Posts tagged ‘global workspace’

Picture: CorticothalamicThis paper on ‘Biology of Consciousness’ embodies a remarkable alliance: authored by Gerald Edelman, Joseph Gally, and Bernard Baars, it brings together Edelman’s Neural Darwinism and Baars’ Global Workspace into a single united framework. In this field we’re used to the idea that for every two authors there are three theories, so when a union occurs between two highly-respected theories there must be something interesting going on.

As the title suggests, the paper aims to take a biologically-based view, and one that deals with primary consciousness. In human beings the presence of language among other factors adds further layers of complexity to consciousness; here we’re dealing with the more basic form which, it is implied, other vertebrates can reasonably be assumed to share at least in some degree. Research suggests that consciousness of this kind is present when certain kinds of connection between thalamus and cortex are active: other parts of the brain can be excised without eradicating consciousness. In fact, we can take slices out of the cortex and thalamus without banishing the phenomenon either: the really crucial part of the brain appears to be the thalamic intralaminar nuclei.  Why them in particular? Their axons radiate out to all areas of the cortex, so it seems highly likely that the crucial element is indeed the connections between thalamus and cortex.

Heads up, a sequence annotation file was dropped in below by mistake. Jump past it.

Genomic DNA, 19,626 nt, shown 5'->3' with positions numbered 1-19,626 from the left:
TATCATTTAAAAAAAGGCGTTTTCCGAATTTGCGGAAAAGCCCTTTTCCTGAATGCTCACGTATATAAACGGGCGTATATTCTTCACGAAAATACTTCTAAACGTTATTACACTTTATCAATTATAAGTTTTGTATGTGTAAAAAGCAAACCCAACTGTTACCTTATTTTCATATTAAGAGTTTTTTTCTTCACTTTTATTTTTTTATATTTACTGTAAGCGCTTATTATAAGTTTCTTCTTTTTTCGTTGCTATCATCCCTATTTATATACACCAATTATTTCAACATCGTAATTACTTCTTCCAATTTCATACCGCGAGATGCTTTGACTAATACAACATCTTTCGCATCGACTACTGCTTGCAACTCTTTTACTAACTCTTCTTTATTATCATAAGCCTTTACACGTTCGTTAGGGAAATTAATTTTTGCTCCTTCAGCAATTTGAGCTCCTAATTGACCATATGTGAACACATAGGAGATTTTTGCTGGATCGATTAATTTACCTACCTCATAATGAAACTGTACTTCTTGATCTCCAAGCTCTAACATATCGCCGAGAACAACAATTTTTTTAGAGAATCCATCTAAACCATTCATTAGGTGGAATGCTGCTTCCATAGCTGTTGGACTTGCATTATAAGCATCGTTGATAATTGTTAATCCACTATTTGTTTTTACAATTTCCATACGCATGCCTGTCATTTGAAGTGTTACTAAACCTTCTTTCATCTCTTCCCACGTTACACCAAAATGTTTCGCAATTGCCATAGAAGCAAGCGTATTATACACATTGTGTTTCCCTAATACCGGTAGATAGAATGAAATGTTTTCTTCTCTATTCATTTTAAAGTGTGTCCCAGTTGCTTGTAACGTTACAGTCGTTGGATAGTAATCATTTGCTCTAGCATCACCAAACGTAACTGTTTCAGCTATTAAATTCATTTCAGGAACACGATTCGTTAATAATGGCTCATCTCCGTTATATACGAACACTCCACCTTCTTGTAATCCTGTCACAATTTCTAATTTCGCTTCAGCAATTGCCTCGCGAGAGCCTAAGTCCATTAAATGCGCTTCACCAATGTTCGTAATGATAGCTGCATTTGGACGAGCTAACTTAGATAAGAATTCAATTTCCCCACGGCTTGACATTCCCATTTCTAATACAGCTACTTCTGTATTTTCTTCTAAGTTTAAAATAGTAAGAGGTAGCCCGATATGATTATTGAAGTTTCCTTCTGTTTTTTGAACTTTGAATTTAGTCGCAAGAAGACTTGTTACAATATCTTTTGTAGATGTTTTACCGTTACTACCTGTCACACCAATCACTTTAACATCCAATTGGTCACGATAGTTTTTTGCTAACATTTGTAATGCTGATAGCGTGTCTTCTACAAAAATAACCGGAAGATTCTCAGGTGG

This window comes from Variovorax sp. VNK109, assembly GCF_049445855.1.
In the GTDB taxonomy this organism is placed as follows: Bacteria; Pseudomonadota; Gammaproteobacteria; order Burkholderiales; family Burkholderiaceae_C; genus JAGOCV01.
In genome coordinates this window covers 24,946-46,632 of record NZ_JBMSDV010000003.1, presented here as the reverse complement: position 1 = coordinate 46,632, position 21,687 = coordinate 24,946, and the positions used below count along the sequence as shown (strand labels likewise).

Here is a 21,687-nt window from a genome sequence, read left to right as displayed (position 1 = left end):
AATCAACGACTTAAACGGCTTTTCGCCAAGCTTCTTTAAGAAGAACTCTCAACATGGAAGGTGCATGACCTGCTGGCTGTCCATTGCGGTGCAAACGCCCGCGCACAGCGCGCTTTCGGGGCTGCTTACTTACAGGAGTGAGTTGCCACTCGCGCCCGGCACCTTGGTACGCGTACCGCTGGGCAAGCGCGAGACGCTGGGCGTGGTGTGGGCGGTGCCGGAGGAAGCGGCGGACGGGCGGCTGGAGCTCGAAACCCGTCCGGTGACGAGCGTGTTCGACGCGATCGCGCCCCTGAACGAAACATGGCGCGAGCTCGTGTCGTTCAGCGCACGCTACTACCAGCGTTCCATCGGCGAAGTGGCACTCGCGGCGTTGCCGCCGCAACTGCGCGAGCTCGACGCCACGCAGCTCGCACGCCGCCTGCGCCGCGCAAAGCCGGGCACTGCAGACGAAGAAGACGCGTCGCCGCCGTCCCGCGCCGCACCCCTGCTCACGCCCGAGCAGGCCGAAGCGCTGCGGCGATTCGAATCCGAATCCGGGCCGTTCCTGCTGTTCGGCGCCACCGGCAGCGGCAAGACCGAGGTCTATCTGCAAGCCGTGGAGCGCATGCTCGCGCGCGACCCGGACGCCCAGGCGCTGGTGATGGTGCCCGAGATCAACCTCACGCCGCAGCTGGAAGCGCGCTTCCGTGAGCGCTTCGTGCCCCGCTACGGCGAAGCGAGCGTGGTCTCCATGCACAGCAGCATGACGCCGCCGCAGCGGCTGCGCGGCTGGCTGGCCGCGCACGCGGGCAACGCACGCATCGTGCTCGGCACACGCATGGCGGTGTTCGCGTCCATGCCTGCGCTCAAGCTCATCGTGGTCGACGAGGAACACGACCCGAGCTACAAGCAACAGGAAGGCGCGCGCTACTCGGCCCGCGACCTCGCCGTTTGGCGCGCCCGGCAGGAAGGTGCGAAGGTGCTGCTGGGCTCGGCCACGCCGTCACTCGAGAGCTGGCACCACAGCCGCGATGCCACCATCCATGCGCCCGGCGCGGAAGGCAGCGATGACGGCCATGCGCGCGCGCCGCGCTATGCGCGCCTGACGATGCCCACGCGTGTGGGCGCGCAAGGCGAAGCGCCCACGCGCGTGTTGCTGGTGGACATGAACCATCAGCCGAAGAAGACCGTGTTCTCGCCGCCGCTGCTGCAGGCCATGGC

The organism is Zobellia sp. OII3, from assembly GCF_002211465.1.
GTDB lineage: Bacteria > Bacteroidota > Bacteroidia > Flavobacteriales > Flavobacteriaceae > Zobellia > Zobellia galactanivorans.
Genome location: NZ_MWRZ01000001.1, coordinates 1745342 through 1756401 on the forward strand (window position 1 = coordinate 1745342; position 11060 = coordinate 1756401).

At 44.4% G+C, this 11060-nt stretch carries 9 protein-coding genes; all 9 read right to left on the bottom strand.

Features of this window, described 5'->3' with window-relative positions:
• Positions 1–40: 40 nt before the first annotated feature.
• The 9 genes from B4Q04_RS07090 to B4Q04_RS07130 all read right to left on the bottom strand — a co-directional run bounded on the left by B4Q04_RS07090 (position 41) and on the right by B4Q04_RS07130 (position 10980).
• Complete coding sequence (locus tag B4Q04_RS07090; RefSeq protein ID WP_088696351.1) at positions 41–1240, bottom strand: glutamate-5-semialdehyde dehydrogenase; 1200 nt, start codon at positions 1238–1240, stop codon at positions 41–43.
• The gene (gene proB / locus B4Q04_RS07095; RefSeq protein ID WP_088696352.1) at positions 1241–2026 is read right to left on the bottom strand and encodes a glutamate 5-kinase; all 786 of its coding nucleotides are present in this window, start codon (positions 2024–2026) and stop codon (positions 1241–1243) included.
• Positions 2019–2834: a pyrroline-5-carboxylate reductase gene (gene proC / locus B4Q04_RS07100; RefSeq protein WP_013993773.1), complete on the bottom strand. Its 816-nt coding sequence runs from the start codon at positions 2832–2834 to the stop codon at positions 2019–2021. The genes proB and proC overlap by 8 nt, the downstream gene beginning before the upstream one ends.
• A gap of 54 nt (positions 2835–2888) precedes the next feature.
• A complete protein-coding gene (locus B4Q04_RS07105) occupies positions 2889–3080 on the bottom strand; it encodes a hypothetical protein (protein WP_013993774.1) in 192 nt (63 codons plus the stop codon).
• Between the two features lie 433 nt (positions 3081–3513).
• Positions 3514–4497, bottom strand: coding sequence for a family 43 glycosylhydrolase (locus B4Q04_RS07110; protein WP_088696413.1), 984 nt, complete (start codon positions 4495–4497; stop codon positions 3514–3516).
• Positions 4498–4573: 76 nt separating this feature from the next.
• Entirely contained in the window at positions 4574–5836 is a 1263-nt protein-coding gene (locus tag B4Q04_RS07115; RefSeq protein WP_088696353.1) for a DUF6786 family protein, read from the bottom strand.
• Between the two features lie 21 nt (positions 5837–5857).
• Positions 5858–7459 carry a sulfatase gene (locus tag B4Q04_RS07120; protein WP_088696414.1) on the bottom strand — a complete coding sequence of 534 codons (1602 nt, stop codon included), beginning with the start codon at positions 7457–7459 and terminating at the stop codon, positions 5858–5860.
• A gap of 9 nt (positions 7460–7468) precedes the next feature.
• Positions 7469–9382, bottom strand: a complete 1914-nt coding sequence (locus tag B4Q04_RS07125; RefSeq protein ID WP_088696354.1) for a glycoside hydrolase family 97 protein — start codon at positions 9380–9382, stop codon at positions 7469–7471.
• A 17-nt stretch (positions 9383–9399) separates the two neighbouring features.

The proposal in a nutshell is that dynamically variable groups of neurons in cortex and thalamus, dispersed but re-entrantly connected constitute a flexible Global Workspace where different inputs can be brought together, and that this is the physical basis of consciousness. Given the extreme diversity and variation of the inputs, the process cannot be effectively ring-mastered by a central control; instead the contents and interactions are determined by a selective process – Edelman’s neural Darwinism (or neural group selection): developmental selection (‘fire together, wire together’), experiential selection, and co-ordination through re-entry.